No matter how much you sort, shuffle and stack your belongings, some spots still seem cramped and cluttered. Unfortunately, these problem areas the junk drawer, medicine cabinet and coat closet are also the ones you use every day. But these places aren't doomed to disarray. Try dividing a chaotic drawer with a series of small boxes or creating shelves in the lower half of a hall closet.
A few simple strategies will help you organize the busiest spaces in your home. With the right system in place, you'll spend less time rearranging and searching and more time doing just about anything else.
Use wooden boxes to divide and conquer a drawerful of odds and ends. Measure the inside of your drawer, and cut a piece of craft paper to this size; note the drawer's depth.
Bring the paper to a home store that sells wooden drawer organizers. Place different-size boxes on top of the paper, covering most of its surface. If there's room, add lidded spice canisters, which are ideal for small items, such as buttons and tacks.
Arrange the containers in your drawer, using them to keep like items together.
Take storage to new levels by installing shelves below a row of jackets. Position the shelves near the base of your closet, and you won't have to rifle through items strewn across the floor.
Consider giving each family member a bin for hats and scarves. Designate a shelf for shoes and another for boxes holding dog toys, tennis balls and the like. Leave 1 foot of space between the shelves and the doorframe, and you'll have room for boots and an umbrella stand.
Install long hooks on the back of the door and use them to hang handbags neatly. You can also attach an acrylic organizer to the door to ensure essentials, such as a wallet and sunglasses, are accessible.
Items kept in the car tend to get lost underneath the seats. Organize them in a heavy, vinyl handled bin (available at home stores), and include paper towels, a first-aid kit, an auto fire extinguisher, duct tape, flat-tire repair kit, bungee cords and a bag filled with flares, jumper cables and other necessities.
Under the Bed
Keep extra sheets, blankets and pillows at the ready in handmade rolling drawers, and fit them with snap-on fabric covers to keep them dust-free.
To make the drawers, measure the length and width of your bed. Build 4 plywood boxes (or have a carpenter construct them) to fit underneath; allow 1 inch between boxes and bed legs and 2 1/2 inches between box tops and bed frame. Paint drawers as desired.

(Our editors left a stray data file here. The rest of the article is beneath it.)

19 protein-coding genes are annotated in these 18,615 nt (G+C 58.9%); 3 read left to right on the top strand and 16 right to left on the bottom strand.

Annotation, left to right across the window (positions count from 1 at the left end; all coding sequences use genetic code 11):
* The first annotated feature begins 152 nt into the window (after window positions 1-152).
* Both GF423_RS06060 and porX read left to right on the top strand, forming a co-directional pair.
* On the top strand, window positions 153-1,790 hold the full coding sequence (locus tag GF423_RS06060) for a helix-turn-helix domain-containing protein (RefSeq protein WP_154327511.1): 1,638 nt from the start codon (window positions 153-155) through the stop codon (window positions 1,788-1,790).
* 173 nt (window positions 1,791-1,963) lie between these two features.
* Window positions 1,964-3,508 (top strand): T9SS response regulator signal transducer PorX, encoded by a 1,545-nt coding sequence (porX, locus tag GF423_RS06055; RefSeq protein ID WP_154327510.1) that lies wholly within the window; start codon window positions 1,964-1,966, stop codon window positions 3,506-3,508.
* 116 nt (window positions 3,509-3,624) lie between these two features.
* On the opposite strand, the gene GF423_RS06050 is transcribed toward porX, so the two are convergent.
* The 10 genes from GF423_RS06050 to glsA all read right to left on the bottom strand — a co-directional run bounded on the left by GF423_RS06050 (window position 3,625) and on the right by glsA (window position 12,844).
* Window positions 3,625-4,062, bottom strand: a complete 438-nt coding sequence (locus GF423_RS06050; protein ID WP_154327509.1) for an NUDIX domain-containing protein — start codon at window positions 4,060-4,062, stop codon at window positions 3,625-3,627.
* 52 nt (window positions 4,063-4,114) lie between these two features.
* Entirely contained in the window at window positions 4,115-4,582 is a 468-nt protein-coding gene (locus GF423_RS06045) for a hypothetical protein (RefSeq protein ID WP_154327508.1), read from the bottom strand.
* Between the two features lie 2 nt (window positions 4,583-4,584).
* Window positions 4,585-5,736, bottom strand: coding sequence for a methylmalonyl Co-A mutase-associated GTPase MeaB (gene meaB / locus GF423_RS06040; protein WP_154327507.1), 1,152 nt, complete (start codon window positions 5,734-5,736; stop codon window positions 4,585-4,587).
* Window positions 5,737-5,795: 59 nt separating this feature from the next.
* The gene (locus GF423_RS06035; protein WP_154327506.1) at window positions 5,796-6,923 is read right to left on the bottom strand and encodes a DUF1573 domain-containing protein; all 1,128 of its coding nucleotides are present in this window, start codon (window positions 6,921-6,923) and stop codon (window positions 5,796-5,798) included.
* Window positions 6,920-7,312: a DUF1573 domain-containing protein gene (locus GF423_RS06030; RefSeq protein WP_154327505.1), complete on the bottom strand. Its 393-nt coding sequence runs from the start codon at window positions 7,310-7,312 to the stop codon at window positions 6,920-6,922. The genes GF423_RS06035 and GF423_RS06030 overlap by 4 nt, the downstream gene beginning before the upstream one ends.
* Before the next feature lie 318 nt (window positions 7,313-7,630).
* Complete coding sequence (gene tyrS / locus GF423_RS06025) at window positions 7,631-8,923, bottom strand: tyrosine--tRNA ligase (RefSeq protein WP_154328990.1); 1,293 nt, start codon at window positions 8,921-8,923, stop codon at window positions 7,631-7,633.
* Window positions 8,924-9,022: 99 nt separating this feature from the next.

Add a 1/2-inch plate-mounted ball caster to each corner of all boxes (using a spade bit, drill a hole deep enough to accommodate caster; insert caster, and secure with screws). Attach 2 drawer pulls to the front of each box.
To make the snap-on covers, cut fabric 1 inch wider than each box on all sides. Turn sides of fabric in 1 inch; iron, then sew seams in place.
Using a hammer and a fabric-to-wood snap kit (available at hardware stores), screw a snap bottom to each drawer corner and to the center of each side. Affix corresponding snap tops to fabric, and secure to boxes.
Make the most of this tight bathroom storage space by lining its interior with metal, and then organize its contents into various magnet-backed containers. Have a sheet of galvanized metal cut to fit the back of the cabinet, and another for the inside of the door; adhere metal with caulk. (If your mirror has clips, loosen them and slide the metal behind them.)
Use the metal as a magnetic holder for hooks to organize brushes and combs, and spice canisters to hold hair elastics and barrettes. Group like items in votive candleholders and small acrylic boxes placed on the cabinet's shelves; double surface space with acrylic risers.
Screw hooks and spring-loaded clips inside the closet and use them to hold brooms, a dustpan, mop and duster. The next time you reach for the dustpan, everything else in the closet won't come tumbling out.
Do the same on the door, but use the holders for small tools, such as a hammer, wrench and screwdriver. Store cleaning supplies in a bucket to transport them easily from room to room.